Sustaining our regional strength

The MTA transit network is the lifeblood of the New York City metro region.

Our 2015–2019 Capital Program is the only way to give the MTA the resources it needs to keep our region thriving against new challenges—from climate change, shifting commuter patterns, overcrowding, and global competition.

Learn why investing in the MTA’s 5—year Capital Program is important to you and your family.

The world's most vibrant region

The MTA connects nearly 20 million diverse residents 24/7 throughout New York City’s thriving metro region.

The MTA efficiently connects over 75% of the population in the tri-state area.

Knit together by transit

The MTA’s physical assets are valued at $1 trillion, boasting more railcars than all other U.S. metro and commuter railroads combined, plus America’s largest bus fleet.

Transit Network

MTA transit ridership exceeds the next 16 largest transit networks combined.

The MTA carries over 1/3 of all U.S. transit riders

The unprecedented scale and reach of the MTA generates sustained benefits supporting social equity, neighborhood growth, and economic strength.

Flat-fare journey vs. tiered-fare structure

MTA Subway and Bus

A flat-fare structure ensures consistent, low transportation costs for New York City residents.

Transport for London

A tiered-fare structure means higher fares for residents with longer commutes.

Flat fare journey vs. Tiered fare structure

New York was ranked 4th most affordable transportation network in a 2014 analysis of 15 major international cities.

Flat fares benefit household budgets*

Flat fares positively benefit household budgets

The MTA extends access to educational opportunity

Students throughout New York City rely on the MTA to access the city’s thousands of public and private schools from elementary school to post-graduate study.


of New York City's 1.3 million public, private, charter school children receive subsidized MetroCards


of CUNY students commute by subway or bus, with usage exceeding 90% for Manhattan locations



MTA investments in a new waterfront bus route and continued investment in subway infrastructure have supported growth in Williamsburg and Brooklyn.


Far West Side

Hudson Yards, the largest private real estate development in the nation’s history, is a transformative redevelopment made possible by a massive investment in public transit— through a 1.5 mile extension of the 7 train to the Far West Side.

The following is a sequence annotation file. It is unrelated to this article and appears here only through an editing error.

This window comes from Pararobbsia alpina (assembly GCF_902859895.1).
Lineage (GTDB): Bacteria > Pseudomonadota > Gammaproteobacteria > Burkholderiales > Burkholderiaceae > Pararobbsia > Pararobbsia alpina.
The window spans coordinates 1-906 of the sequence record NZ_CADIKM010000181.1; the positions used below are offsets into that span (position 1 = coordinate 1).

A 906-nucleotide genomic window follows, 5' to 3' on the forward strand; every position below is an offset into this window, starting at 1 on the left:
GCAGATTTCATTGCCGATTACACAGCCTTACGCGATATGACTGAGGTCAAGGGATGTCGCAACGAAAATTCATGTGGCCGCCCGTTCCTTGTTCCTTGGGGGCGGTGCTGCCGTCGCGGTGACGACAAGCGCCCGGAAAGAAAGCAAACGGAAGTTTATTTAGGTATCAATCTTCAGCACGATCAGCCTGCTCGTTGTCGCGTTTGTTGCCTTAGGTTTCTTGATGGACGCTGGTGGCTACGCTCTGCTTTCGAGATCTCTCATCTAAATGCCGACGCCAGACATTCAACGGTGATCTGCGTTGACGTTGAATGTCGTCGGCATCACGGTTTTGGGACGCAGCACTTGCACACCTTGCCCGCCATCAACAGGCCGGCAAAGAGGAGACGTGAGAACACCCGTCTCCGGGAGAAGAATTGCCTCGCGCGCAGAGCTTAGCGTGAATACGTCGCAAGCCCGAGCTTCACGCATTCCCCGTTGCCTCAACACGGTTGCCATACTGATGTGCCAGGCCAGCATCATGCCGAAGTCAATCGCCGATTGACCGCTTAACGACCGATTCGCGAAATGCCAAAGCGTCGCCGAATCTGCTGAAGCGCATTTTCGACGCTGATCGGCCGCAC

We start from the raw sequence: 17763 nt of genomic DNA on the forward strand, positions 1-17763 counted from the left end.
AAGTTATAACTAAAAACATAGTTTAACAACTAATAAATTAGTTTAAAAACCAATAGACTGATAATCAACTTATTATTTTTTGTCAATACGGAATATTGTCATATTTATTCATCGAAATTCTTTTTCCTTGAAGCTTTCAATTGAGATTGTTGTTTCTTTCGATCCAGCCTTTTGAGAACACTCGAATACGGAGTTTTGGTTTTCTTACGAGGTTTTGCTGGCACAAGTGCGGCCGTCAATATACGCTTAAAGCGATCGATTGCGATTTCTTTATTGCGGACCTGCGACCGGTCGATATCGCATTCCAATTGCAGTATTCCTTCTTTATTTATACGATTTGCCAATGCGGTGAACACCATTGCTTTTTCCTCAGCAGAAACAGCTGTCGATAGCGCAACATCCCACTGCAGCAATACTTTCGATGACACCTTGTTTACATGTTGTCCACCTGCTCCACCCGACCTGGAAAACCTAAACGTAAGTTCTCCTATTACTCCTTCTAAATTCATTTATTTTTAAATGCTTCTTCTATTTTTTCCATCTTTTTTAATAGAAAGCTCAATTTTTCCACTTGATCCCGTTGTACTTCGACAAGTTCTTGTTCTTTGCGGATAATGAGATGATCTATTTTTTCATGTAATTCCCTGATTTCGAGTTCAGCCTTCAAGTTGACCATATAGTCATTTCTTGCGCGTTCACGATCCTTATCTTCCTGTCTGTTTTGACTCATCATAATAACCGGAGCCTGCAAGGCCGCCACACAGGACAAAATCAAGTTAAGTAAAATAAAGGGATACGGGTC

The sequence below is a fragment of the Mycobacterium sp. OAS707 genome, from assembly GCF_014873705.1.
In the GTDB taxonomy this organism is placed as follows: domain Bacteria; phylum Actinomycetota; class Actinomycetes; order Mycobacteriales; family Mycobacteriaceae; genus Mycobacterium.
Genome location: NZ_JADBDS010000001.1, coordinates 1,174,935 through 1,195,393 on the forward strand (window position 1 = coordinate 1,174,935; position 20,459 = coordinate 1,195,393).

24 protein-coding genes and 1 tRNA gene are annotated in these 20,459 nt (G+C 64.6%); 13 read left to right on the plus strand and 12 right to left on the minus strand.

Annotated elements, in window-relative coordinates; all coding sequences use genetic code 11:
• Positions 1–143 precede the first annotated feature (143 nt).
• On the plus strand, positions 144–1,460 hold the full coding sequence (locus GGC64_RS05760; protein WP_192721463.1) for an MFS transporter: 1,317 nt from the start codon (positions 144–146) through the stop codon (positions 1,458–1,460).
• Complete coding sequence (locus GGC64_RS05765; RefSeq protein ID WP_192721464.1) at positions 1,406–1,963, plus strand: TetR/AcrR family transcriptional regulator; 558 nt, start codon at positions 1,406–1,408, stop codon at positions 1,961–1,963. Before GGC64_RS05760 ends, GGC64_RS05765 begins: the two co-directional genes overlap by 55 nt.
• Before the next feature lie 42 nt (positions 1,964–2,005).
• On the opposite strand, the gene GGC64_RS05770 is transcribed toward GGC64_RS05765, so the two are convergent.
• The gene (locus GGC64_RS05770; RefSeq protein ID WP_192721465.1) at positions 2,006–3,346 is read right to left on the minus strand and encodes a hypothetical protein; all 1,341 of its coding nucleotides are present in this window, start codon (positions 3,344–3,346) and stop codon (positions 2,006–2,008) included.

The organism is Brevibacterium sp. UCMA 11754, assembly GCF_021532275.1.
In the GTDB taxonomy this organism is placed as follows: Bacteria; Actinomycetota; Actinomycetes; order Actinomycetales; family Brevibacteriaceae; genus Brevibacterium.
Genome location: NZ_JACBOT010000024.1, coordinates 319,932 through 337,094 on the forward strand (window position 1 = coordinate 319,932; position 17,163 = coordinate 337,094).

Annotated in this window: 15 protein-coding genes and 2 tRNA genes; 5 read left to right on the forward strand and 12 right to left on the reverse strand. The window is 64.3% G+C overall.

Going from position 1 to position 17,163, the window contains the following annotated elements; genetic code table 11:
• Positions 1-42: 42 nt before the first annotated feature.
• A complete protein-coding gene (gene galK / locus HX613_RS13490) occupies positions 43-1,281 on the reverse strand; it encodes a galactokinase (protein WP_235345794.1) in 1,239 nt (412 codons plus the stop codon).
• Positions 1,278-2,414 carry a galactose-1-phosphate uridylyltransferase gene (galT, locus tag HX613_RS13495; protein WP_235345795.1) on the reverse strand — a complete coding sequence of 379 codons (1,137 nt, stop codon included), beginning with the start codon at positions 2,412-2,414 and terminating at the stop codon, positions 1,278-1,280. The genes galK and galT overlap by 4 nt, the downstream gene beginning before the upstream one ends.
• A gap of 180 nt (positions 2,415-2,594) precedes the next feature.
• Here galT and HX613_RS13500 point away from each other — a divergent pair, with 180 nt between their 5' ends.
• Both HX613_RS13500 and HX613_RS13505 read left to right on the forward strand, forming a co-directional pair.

Developers have already committed to build over 20M square feet of office space, 6,000 housing units, and 3,500 hotel rooms within the Hudson Yards District, which is projected to also include a new school and over 12 acres of usable open space.

Long Island City

Long Island City

MTA investments in new signals for the 7 line will support rapid residential growth.

Long Island

Long Island

Proposed transit-oriented developments are attracting significant investment in LIRR-connected cities such as Ronkonkoma, Wyandanch, Hempstead, Brentwood, and Farmingdale.



Towns and cities along Metro-North lines like Yonkers and New Rochelle have developed active mixed-use downtowns that rely on transit access.

The MTA brings commuters to work

The percentage of workers in New York City who use transit is 7 times greater than the national average.



Of Workers

in the New York metro area live in
neighborhoods served by public transit


The MTA connects visitors from around the world

The number of visitors to New York City has significantly increased during the MTA’s revitalization.



are injected annually into the New York economy
by international tourists using the MTA

Times Square

The MTA extends access to parks, beaches, and trails

Metro-North stations offer trail-head access to dramatic vistas of the Hudson Valley.

The LIRR provides fast and frequent service to the windswept beauty of the Sunken Forest and Shelter Island.

Within NYC, MTA subway and buses connect to 39,000 acres of parkland and 14 miles of beaches.

Keeping the MTA moving

Maintaining the MTA and its regional benefits requires significant investment. Learn about the history and importance of the MTA Capital Program.


"It is absolutely urgent to arrest the accelerating physical deterioration of the region’s transportation system and restore it to a state of good repair."

The MTA Capital Program is the primary vehicle for continued reinvestment in our region’s transit network. The MTA Capital Program enables the MTA to achieve three goals.